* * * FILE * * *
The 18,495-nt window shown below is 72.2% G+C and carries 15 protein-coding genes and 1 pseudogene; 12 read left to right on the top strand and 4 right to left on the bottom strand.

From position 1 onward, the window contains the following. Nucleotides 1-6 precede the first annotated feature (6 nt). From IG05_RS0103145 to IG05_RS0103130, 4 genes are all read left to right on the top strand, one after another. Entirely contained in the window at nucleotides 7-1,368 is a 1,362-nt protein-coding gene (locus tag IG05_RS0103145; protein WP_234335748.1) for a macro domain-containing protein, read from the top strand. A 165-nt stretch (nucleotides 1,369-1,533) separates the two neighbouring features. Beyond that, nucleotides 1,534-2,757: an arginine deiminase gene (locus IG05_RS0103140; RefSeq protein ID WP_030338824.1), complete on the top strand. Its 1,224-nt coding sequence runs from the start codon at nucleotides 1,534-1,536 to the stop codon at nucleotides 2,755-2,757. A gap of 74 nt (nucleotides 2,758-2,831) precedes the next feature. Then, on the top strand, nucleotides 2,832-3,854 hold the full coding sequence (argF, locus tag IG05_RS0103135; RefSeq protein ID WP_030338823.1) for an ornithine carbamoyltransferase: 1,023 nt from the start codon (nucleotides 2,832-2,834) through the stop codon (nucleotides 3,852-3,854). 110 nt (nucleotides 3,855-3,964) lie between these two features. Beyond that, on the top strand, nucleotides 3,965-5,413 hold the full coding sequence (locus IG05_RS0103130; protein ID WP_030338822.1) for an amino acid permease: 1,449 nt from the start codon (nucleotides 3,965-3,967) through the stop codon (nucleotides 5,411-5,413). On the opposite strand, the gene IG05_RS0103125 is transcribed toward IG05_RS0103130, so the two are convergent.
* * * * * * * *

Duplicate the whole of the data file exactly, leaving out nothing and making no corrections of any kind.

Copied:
The 18,495-nt window shown below is 72.2% G+C and carries 15 protein-coding genes and 1 pseudogene; 12 read left to right on the top strand and 4 right to left on the bottom strand.

From position 1 onward, the window contains the following. Nucleotides 1-6 precede the first annotated feature (6 nt). From IG05_RS0103145 to IG05_RS0103130, 4 genes are all read left to right on the top strand, one after another. Entirely contained in the window at nucleotides 7-1,368 is a 1,362-nt protein-coding gene (locus tag IG05_RS0103145; protein WP_234335748.1) for a macro domain-containing protein, read from the top strand. A 165-nt stretch (nucleotides 1,369-1,533) separates the two neighbouring features. Beyond that, nucleotides 1,534-2,757: an arginine deiminase gene (locus IG05_RS0103140; RefSeq protein ID WP_030338824.1), complete on the top strand. Its 1,224-nt coding sequence runs from the start codon at nucleotides 1,534-1,536 to the stop codon at nucleotides 2,755-2,757. A gap of 74 nt (nucleotides 2,758-2,831) precedes the next feature. Then, on the top strand, nucleotides 2,832-3,854 hold the full coding sequence (argF, locus tag IG05_RS0103135; RefSeq protein ID WP_030338823.1) for an ornithine carbamoyltransferase: 1,023 nt from the start codon (nucleotides 2,832-2,834) through the stop codon (nucleotides 3,852-3,854). 110 nt (nucleotides 3,855-3,964) lie between these two features. Beyond that, on the top strand, nucleotides 3,965-5,413 hold the full coding sequence (locus IG05_RS0103130; protein ID WP_030338822.1) for an amino acid permease: 1,449 nt from the start codon (nucleotides 3,965-3,967) through the stop codon (nucleotides 5,411-5,413). On the opposite strand, the gene IG05_RS0103125 is transcribed toward IG05_RS0103130, so the two are convergent.